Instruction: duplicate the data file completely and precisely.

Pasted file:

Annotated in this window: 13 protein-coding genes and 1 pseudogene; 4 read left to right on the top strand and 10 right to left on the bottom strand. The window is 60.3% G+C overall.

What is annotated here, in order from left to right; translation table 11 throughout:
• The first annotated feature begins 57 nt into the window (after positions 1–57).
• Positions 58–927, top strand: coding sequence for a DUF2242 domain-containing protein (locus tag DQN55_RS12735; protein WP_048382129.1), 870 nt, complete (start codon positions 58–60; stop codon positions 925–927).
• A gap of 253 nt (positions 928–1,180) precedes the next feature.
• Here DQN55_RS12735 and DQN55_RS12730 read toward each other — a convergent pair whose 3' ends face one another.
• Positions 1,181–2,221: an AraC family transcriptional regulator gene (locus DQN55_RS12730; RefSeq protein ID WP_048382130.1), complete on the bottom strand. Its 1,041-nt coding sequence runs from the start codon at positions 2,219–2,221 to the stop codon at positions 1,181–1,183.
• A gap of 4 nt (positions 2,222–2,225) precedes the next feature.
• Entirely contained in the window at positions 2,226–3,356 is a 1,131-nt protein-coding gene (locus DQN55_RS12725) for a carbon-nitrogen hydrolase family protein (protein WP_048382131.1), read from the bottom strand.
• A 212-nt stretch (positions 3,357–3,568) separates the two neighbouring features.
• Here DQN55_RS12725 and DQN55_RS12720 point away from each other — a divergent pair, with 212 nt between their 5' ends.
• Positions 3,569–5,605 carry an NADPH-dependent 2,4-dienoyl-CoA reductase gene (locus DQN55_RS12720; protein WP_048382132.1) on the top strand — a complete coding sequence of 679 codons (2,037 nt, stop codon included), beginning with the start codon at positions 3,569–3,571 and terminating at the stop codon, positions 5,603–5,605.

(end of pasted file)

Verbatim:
Annotated in this window: 13 protein-coding genes and 1 pseudogene; 4 read left to right on the top strand and 10 right to left on the bottom strand. The window is 60.3% G+C overall.

What is annotated here, in order from left to right; translation table 11 throughout:
• The first annotated feature begins 57 nt into the window (after positions 1–57).
• Positions 58–927, top strand: coding sequence for a DUF2242 domain-containing protein (locus tag DQN55_RS12735; protein WP_048382129.1), 870 nt, complete (start codon positions 58–60; stop codon positions 925–927).
• A gap of 253 nt (positions 928–1,180) precedes the next feature.
• Here DQN55_RS12735 and DQN55_RS12730 read toward each other — a convergent pair whose 3' ends face one another.
• Positions 1,181–2,221: an AraC family transcriptional regulator gene (locus DQN55_RS12730; RefSeq protein ID WP_048382130.1), complete on the bottom strand. Its 1,041-nt coding sequence runs from the start codon at positions 2,219–2,221 to the stop codon at positions 1,181–1,183.
• A gap of 4 nt (positions 2,222–2,225) precedes the next feature.
• Entirely contained in the window at positions 2,226–3,356 is a 1,131-nt protein-coding gene (locus DQN55_RS12725) for a carbon-nitrogen hydrolase family protein (protein WP_048382131.1), read from the bottom strand.
• A 212-nt stretch (positions 3,357–3,568) separates the two neighbouring features.
• Here DQN55_RS12725 and DQN55_RS12720 point away from each other — a divergent pair, with 212 nt between their 5' ends.
• Positions 3,569–5,605 carry an NADPH-dependent 2,4-dienoyl-CoA reductase gene (locus DQN55_RS12720; protein WP_048382132.1) on the top strand — a complete coding sequence of 679 codons (2,037 nt, stop codon included), beginning with the start codon at positions 3,569–3,571 and terminating at the stop codon, positions 5,603–5,605.